Another challenge along the contact line in Ukraine is a shortage of medicine and detection kits. Despite strict national guidelines on self-isolation, more than 250, 000 Ukrainian troops remain mobilized as the war continues. In March alone, the ceasefire was broken 287 times, claiming the lives of eleven Ukrainian soldiers. As with any area of armed conflict, military personnel responsible for protecting Ukraine are especially vulnerable to the COVID-19 threat.
The virus has further exacerbated the humanitarian crisis for those affected by ongoing conflict. Centers which are sheltering internationally displaced persons are located far from urban areas in Ukraine, meaning limited access to healthcare facilities. More than 3.4 million people in the country, around two million of which are living in occupied territories, are reliant on humanitarian assistance. They desperately need medical kits, sanitizers and basic equipment. However, restrictions on movement and closed checkpoints between government-controlled and breakaway regions have hindered delivery of aid. Moreover, almost one-third of the population of Donetsk and Luhansk are elderly. This vulnerable group can no longer cross the contact line to receive their state pension and primary income.
A window of opportunity?
In these regions of ongoing and protracted conflicts, quality healthcare systems, processes to engage with international aid organizations, and the ability to communicate effectively with the public are limited.
Conflict has made Ukraine ill-equipped to mitigate the effects of the pandemic. It has weakened institutions, increased instability and fostered division within the country, all of which has affected Kyiv’s response to the COVID-19 outbreak. The government has no control or oversight in the occupied regions of Eastern Ukraine, nor can it provide reliable data on infection rates (official COVID-19 statistics exclude Crimea). Moreover, the separatists have not followed Kyiv’s advice for containing the virus and introduced mandatory quarantine much later than the rest of the country. It has been left to civil society, the business community and international partners – including the EU, the UN and the United States – to help mobilize resources for war-torn Ukraine.
Meanwhile, the virus has introduced a level of uncertainty in Nagorno-Karabakh, with the suspension of on-the-ground monitoring missions presenting an opportunity for either side to take advantage of the situation for their own gain. However, this hasn’t been the case. The foreign ministers of Armenia and Azerbaijan, as well as co-chairs of the OSCE Minsk Group, have conducted remote consultations and arranged joint video conferences to discuss the pandemic in the region. Despite the postponement of previously agreed humanitarian measures, open lines of communication between both sides suggests there is hope for the peace process. Meanwhile, the Moldovan government went further in its approach by suggesting the closure of the Moldovan-Ukrainian border on the crossing points with Transnistria. The government has also used COVID-19 an opportunity to discuss the country’s reintegration.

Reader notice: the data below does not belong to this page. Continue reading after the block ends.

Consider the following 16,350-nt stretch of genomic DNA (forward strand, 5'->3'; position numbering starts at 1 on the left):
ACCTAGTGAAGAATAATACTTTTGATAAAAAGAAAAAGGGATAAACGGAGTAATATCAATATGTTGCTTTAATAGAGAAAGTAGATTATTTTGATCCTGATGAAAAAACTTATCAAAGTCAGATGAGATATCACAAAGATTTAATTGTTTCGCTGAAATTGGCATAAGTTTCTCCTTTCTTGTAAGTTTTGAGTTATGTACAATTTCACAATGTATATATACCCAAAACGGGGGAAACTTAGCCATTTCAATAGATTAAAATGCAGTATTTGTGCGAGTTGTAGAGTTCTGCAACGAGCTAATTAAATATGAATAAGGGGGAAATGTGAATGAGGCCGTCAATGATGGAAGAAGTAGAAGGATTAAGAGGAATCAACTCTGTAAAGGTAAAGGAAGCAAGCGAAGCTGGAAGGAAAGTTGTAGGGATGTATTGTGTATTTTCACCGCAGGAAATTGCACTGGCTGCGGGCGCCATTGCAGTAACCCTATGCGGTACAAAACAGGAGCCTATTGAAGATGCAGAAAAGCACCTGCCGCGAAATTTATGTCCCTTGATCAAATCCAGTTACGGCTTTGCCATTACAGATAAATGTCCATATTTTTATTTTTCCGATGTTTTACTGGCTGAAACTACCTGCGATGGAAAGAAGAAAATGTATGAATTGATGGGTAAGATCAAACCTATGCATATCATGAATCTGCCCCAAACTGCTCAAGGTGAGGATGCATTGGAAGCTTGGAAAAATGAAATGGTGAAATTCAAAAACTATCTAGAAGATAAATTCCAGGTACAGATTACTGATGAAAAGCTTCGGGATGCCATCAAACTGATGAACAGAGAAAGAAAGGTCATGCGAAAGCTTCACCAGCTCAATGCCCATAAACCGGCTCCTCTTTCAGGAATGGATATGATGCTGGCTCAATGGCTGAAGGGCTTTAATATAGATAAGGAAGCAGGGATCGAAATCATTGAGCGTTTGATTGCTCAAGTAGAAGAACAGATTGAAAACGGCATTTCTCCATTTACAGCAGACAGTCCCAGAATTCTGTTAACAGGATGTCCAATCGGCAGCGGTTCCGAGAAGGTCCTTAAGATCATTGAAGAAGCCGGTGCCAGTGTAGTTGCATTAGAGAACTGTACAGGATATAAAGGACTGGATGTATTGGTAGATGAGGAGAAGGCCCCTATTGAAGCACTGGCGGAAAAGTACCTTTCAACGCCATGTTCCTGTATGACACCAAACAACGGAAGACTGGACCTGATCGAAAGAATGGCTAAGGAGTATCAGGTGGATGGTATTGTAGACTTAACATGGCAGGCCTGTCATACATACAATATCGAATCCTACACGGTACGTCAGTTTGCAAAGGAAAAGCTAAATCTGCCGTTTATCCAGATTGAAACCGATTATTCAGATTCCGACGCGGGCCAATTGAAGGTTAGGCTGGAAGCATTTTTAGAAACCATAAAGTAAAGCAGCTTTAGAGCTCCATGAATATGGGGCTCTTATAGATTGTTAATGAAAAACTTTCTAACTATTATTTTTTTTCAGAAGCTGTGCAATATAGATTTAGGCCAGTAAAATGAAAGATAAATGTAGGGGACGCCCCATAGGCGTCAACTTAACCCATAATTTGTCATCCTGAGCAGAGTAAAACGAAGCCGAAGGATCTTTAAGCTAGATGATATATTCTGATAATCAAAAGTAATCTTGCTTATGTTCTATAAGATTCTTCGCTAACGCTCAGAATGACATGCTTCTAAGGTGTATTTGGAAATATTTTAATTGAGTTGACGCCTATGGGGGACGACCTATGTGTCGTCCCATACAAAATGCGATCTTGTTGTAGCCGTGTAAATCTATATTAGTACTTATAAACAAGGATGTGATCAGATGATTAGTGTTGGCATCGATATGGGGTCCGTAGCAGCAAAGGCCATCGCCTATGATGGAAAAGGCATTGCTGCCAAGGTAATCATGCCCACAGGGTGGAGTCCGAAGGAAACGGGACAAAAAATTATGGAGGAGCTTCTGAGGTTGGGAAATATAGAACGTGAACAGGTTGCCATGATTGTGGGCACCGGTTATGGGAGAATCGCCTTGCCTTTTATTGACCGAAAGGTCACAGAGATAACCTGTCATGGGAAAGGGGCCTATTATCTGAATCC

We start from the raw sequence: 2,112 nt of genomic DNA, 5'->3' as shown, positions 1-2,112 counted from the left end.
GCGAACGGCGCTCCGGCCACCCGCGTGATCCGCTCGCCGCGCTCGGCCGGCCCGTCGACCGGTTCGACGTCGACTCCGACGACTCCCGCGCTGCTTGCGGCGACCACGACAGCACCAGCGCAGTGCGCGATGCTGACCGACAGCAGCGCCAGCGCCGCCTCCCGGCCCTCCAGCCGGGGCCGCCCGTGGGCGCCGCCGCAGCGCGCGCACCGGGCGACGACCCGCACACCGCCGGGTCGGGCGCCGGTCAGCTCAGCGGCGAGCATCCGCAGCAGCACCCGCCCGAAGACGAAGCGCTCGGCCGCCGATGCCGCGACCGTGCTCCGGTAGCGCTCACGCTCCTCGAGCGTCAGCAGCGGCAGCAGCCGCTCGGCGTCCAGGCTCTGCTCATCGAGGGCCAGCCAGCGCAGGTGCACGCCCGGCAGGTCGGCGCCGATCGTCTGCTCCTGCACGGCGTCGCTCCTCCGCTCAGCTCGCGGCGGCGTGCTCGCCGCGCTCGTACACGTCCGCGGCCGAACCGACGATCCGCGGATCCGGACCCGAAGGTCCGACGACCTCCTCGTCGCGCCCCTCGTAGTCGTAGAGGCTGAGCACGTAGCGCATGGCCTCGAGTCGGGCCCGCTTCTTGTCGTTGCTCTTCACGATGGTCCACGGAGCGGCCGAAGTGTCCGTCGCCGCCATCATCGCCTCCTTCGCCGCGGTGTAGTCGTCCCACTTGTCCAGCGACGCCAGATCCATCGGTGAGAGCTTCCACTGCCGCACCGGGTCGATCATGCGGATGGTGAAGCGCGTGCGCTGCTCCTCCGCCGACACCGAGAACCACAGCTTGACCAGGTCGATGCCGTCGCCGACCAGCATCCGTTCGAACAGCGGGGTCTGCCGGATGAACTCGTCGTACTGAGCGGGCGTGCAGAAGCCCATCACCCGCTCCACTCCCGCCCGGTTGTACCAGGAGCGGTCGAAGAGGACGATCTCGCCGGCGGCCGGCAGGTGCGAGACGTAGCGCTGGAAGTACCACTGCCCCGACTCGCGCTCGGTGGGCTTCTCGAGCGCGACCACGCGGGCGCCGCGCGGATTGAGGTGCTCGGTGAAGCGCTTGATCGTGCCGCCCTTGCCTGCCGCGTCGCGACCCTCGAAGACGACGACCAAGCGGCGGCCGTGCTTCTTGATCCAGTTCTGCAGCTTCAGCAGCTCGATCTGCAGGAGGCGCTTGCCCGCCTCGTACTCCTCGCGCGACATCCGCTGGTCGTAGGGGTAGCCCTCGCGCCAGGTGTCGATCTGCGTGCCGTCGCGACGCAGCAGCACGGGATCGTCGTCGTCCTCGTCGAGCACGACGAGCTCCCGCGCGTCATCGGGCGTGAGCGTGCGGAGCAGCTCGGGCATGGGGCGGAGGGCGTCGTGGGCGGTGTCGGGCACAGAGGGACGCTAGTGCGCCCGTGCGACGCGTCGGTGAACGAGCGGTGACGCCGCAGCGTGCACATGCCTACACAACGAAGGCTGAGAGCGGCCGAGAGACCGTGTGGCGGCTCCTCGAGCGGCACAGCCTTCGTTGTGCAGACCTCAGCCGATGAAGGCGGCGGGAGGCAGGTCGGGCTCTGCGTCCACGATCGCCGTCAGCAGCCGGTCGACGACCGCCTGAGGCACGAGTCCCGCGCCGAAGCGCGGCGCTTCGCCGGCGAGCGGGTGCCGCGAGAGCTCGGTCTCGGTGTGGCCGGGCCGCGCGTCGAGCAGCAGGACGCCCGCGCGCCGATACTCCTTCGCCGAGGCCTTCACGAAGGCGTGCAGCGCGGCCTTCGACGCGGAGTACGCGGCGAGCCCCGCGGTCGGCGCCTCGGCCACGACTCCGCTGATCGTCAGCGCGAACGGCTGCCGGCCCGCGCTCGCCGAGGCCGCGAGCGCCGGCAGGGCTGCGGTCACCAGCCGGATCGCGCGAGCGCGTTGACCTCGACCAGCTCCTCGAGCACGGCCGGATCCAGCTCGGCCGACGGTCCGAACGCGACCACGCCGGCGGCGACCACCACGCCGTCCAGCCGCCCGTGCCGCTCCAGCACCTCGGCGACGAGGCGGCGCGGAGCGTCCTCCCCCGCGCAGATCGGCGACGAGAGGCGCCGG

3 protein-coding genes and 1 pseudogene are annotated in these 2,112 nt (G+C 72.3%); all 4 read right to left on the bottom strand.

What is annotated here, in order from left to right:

Georgian leadership has already taken some steps to demonstrate its readiness to assist Abkhazia and Tskhinvali/South Ossetia. The government has pledged testing and treatment to both breakaway regions and has equipped a newly constructed hospital in Rukhi (close to the contact line) with the resources needed to receive and treat patients from Abkhazia. Russia has deployed radiation, chemical and biological unit troops from the Black Sea Fleet to Abkhazia, claiming to help combat COVID-19. It has also provided thermal imaging machines to screen temperatures at the Psou River (the contact line between breakaway Abkhazia and Russia). As with the situation in Ukraine, Russia is strengthening its military positions in conflicting regions instead of providing sufficient medical and humanitarian support.
While Georgia does not enjoy free movement of people and goods across its conflict divides, the COVID-19 pandemic could be seen as a ‘window of opportunity’ and an exercise in trust building. This is particularly true for Abkhazia which has a new leader who has publicly signaled willingness to engage with the Georgians. The virus could be an opportunity for Tbilisi and its Western allies to engage more actively and openly with the Abkhaz leadership, beginning with a conversation on managing the spread of pandemic and minimizing human cost across the occupation line.
Natia Chankvetadze is an Independent Researcher and Consultant at the Levan Mikeladze Foundation, Policy and Management Consulting (PMC) Research Center, and the Heinrich Boell Foundation’s Tbilisi Office. Ketevan Murusidze is a Research Assistant at the University of Bradford in the UK. The views expressed in this article are their own.
This article is part of MEI's Frontier Europe Initiative, which explores the evolving political, economic, and security relationships between the countries of the Middle East and its northern frontier (Eastern Europe, the Caucasus, and Central Asia).
Photo by Artur Lebedev\TASS via Getty Images